Here’s what we’ve learned thus far:
halamkaPatients have been intrigued by Google Glass, but no one has expressed a concern about them. Boston is home to many techies and a few patients asked detailed questions about the technology. The bright orange pair of Glass we have been testing is as subtle as a neon hunter’s vest, so it was hard to miss.
Staff members have definitely noticed them and responded with a mixture of intrigue and skepticism. Those who tried them on briefly did seem impressed. More from Halamka on his own blog Life as a Healthcare CIO.
Photo permissions:

Globe: BU sports #concussion doc plays for both teams

Today’s Globe has a terrific story on conflicts of interest for BU’s Dr. Robert C. Cantu, the go-to expert on  football concussions.

The story is behind the pay wall, but click here for a great interactive graphicglobe ss

He is America’s concussion doctor, a pioneer in the fight against sports-related brain damage. …

Yet for all his contributions, Cantu’s roots in the field have grown so tangled that his connections with parties on many sides of the concussion crisis have become emblematic of the conflicting interests in the football, helmet, medical, and scientific communities.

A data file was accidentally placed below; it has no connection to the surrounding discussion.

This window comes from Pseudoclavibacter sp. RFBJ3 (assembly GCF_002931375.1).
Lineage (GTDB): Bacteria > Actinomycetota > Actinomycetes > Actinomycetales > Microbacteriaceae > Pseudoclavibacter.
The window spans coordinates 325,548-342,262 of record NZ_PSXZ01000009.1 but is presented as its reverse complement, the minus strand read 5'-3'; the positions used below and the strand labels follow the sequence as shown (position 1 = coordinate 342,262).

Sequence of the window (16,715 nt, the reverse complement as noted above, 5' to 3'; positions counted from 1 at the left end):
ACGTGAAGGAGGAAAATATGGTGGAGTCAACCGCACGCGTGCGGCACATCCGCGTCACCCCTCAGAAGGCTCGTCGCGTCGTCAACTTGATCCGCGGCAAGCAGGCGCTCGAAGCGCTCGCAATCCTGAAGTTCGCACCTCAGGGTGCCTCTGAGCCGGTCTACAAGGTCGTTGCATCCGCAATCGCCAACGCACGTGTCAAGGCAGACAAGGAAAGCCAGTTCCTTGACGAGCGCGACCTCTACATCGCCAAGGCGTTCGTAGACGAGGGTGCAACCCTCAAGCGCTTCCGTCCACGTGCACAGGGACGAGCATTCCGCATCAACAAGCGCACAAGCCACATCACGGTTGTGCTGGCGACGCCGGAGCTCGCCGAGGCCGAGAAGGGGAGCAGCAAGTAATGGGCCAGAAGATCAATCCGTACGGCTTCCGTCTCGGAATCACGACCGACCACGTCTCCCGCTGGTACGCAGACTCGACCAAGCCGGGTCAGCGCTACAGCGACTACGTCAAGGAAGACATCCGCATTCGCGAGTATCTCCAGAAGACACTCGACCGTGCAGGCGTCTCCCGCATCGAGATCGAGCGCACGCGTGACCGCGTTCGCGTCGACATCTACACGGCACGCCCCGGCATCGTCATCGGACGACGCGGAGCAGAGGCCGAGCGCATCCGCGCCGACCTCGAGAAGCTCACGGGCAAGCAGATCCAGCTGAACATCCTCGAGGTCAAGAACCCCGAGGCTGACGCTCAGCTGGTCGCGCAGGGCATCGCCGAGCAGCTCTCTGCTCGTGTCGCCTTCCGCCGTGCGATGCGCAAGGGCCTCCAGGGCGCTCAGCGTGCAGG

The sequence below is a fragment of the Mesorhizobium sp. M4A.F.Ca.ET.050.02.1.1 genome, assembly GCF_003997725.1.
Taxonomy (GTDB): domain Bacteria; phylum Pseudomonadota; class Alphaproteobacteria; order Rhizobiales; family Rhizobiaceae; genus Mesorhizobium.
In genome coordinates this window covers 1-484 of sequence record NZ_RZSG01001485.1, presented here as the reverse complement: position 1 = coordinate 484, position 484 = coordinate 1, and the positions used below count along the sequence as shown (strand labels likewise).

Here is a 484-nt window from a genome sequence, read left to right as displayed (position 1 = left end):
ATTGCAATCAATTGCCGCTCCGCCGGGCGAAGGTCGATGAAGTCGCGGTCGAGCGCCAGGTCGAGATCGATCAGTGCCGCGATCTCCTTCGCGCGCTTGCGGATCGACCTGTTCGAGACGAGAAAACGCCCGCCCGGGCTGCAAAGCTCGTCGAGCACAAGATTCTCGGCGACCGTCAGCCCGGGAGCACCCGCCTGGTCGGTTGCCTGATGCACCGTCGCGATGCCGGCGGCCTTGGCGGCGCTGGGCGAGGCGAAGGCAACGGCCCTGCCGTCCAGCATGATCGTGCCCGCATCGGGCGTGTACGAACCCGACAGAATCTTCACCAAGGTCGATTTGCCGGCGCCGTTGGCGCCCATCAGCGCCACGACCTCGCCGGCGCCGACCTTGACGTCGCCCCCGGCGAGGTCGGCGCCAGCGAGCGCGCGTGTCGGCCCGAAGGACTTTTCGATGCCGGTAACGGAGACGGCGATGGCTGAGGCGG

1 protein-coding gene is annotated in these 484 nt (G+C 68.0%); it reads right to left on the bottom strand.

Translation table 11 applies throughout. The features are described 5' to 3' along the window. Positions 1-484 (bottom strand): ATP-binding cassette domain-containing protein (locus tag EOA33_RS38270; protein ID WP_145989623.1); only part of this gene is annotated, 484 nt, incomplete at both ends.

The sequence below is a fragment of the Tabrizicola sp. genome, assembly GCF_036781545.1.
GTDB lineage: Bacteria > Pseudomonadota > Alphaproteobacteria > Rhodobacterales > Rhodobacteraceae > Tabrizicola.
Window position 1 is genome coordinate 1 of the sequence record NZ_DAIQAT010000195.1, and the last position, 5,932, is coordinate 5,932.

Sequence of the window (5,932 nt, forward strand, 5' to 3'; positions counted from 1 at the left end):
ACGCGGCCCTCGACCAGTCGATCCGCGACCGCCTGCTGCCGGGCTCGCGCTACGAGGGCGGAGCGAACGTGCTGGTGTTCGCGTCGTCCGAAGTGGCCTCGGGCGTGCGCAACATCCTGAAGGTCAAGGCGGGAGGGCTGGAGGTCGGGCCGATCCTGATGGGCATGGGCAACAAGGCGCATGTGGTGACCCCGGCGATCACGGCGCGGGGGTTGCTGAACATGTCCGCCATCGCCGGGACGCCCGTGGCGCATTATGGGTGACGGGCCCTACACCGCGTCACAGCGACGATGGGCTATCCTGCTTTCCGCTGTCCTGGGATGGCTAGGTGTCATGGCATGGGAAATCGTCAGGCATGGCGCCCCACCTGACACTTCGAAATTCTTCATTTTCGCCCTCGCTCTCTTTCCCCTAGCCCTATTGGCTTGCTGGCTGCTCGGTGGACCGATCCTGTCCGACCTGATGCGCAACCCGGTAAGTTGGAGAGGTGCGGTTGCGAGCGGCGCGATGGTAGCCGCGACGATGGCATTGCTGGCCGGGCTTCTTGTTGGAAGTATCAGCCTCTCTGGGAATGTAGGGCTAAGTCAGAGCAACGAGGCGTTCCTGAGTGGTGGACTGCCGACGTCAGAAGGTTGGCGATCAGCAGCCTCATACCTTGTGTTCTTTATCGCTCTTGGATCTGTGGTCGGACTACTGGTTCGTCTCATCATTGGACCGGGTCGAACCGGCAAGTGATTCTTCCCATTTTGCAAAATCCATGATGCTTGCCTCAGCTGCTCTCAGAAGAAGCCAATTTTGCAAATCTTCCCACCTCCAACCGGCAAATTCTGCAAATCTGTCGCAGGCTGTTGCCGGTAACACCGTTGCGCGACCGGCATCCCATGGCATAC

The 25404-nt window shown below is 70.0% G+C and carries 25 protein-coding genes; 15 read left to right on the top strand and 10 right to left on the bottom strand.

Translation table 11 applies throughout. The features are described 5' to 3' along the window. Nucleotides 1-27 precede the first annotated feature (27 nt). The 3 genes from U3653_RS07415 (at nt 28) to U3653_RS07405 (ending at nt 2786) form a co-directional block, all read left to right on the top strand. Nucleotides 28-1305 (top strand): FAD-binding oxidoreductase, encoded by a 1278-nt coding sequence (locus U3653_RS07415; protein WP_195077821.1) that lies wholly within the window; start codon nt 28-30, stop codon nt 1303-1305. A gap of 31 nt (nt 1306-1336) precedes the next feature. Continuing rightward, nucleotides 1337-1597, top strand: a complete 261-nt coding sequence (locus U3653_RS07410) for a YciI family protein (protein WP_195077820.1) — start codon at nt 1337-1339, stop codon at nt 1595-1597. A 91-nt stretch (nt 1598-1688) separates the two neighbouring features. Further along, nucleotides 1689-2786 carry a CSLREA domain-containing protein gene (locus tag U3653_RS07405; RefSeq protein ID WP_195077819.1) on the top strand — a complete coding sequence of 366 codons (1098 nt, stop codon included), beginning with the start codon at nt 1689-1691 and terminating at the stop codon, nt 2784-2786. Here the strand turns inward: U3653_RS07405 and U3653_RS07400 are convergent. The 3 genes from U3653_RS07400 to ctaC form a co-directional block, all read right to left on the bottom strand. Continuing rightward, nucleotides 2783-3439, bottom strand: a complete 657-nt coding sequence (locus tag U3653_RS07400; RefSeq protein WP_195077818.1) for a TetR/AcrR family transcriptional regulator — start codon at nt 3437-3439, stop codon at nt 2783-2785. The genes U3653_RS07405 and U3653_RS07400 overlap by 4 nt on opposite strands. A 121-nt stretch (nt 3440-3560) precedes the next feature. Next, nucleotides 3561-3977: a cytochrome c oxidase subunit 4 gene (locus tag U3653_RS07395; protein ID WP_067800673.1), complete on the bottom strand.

Cantu has worked for and against the NFL. He has been paid to help set helmet safety standards for the National Collegiate Athletic Association while accepting tens of thousands of dollars to submit testimony for players suing the NCAA over head injuries. And corporations that Cantu has served or promoted have contributed more than $1.3 million to entities he helped to create, including a research center, concussion foundation, and charitable endowment.

(Disclosure: TR teaches at BU.)

NEJM: 80% of arthroscopic partial meniscectomy procedures do little for the knees

Note: Consider BMC for your next knee surgery. You may not need it.

From The New York Times:

A popular surgical procedure worked no better than fake operations in helping people with one type of common knee problem, suggesting that thousands of people may be undergoing unnecessary surgery, a new study in The New England Journal of Medicine reports.

The Finnish study does not indicate that surgery never helps; there is consensus that it should be performed in some circumstances, especially for younger patients and for tears from acute sports injuries. But about 80 percent of tears develop from wear and aging, and some researchers believe surgery in those cases should be significantly limited.